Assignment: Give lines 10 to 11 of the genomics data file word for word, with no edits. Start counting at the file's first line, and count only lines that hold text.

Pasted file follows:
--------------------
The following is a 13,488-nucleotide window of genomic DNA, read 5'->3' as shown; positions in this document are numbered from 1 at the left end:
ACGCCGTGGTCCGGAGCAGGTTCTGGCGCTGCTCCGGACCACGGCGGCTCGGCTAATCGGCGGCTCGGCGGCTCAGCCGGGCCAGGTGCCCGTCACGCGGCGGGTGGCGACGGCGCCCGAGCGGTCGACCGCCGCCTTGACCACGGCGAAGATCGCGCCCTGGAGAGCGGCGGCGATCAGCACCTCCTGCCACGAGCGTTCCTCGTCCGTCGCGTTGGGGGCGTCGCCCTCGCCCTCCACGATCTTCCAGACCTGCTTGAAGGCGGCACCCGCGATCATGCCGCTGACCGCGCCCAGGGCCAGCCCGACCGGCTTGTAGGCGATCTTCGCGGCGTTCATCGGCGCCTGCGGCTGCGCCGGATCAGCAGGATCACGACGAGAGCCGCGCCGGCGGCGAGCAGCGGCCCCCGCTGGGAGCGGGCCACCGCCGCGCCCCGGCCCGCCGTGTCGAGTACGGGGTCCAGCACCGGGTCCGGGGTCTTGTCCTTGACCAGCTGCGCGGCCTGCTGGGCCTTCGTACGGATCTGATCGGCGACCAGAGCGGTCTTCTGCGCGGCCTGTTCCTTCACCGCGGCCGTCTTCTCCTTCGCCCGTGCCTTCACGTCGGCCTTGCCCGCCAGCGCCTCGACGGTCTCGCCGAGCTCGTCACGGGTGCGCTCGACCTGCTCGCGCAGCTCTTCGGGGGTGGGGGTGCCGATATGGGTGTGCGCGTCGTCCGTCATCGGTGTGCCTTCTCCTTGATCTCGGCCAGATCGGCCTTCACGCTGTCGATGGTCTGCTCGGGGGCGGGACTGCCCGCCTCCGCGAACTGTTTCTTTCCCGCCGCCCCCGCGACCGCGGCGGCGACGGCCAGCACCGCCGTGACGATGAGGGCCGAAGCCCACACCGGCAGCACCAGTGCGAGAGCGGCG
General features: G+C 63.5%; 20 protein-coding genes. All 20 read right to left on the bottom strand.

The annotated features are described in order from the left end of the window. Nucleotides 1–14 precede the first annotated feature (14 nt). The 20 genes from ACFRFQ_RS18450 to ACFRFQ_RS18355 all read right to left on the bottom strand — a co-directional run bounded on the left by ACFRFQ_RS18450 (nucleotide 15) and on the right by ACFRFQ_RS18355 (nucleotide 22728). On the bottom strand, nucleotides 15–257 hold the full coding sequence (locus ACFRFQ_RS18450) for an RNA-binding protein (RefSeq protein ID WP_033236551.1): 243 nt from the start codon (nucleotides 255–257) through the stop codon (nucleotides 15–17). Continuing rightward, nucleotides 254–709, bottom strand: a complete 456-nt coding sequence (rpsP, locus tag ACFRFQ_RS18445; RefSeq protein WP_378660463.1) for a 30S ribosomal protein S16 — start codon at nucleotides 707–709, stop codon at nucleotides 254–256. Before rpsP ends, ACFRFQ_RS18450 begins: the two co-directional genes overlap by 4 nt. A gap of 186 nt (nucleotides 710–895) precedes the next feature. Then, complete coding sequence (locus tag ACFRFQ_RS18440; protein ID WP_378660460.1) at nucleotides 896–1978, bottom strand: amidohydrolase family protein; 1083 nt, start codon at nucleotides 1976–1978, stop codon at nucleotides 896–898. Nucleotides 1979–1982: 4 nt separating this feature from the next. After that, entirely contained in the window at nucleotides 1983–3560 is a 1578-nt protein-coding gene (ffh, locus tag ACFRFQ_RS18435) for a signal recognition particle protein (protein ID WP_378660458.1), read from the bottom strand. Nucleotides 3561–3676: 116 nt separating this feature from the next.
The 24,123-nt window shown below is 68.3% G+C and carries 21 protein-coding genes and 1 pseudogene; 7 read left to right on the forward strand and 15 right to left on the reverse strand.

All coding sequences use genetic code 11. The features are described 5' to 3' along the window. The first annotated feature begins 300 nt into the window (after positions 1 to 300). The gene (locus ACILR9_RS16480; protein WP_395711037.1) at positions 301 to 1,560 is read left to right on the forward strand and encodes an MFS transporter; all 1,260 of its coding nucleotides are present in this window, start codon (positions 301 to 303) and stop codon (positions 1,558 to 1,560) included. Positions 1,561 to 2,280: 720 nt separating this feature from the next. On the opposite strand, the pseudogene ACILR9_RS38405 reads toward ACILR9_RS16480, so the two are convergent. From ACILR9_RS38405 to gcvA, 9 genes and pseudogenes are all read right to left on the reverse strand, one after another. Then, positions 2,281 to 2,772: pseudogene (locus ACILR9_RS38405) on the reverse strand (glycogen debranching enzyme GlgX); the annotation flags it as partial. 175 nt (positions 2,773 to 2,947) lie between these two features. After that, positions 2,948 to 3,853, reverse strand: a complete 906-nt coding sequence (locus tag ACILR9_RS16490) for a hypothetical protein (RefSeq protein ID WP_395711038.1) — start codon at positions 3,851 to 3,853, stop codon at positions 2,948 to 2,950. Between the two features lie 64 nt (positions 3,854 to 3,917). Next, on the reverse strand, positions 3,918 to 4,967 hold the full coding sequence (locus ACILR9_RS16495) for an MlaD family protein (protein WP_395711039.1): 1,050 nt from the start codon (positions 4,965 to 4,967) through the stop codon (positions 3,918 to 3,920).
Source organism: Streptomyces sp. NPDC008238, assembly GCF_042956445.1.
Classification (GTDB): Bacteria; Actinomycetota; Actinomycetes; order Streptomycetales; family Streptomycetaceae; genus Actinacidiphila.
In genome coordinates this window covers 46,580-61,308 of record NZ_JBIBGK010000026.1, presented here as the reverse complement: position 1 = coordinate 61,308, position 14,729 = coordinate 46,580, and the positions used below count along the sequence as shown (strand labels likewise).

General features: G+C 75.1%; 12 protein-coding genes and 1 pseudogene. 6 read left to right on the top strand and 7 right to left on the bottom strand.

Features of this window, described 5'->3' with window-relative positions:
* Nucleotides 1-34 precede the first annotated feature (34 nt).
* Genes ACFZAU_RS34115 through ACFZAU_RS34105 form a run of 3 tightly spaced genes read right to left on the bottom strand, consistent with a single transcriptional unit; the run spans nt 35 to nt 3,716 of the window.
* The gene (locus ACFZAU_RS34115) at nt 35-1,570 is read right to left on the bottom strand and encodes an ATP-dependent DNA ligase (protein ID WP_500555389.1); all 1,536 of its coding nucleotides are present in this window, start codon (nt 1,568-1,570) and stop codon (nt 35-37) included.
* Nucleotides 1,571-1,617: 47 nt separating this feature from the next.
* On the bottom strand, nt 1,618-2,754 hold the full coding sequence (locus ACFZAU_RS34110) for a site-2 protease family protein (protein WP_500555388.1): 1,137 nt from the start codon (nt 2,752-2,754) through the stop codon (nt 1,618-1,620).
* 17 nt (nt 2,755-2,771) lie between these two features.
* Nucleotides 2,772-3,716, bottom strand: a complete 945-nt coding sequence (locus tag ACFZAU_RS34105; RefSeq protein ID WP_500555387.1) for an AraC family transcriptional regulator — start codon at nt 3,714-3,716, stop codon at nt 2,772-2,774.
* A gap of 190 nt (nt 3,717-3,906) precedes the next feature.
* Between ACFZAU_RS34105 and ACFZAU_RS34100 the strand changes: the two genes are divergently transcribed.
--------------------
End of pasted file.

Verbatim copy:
General features: G+C 75.1%; 12 protein-coding genes and 1 pseudogene. 6 read left to right on the top strand and 7 right to left on the bottom strand.

Features of this window, described 5'->3' with window-relative positions: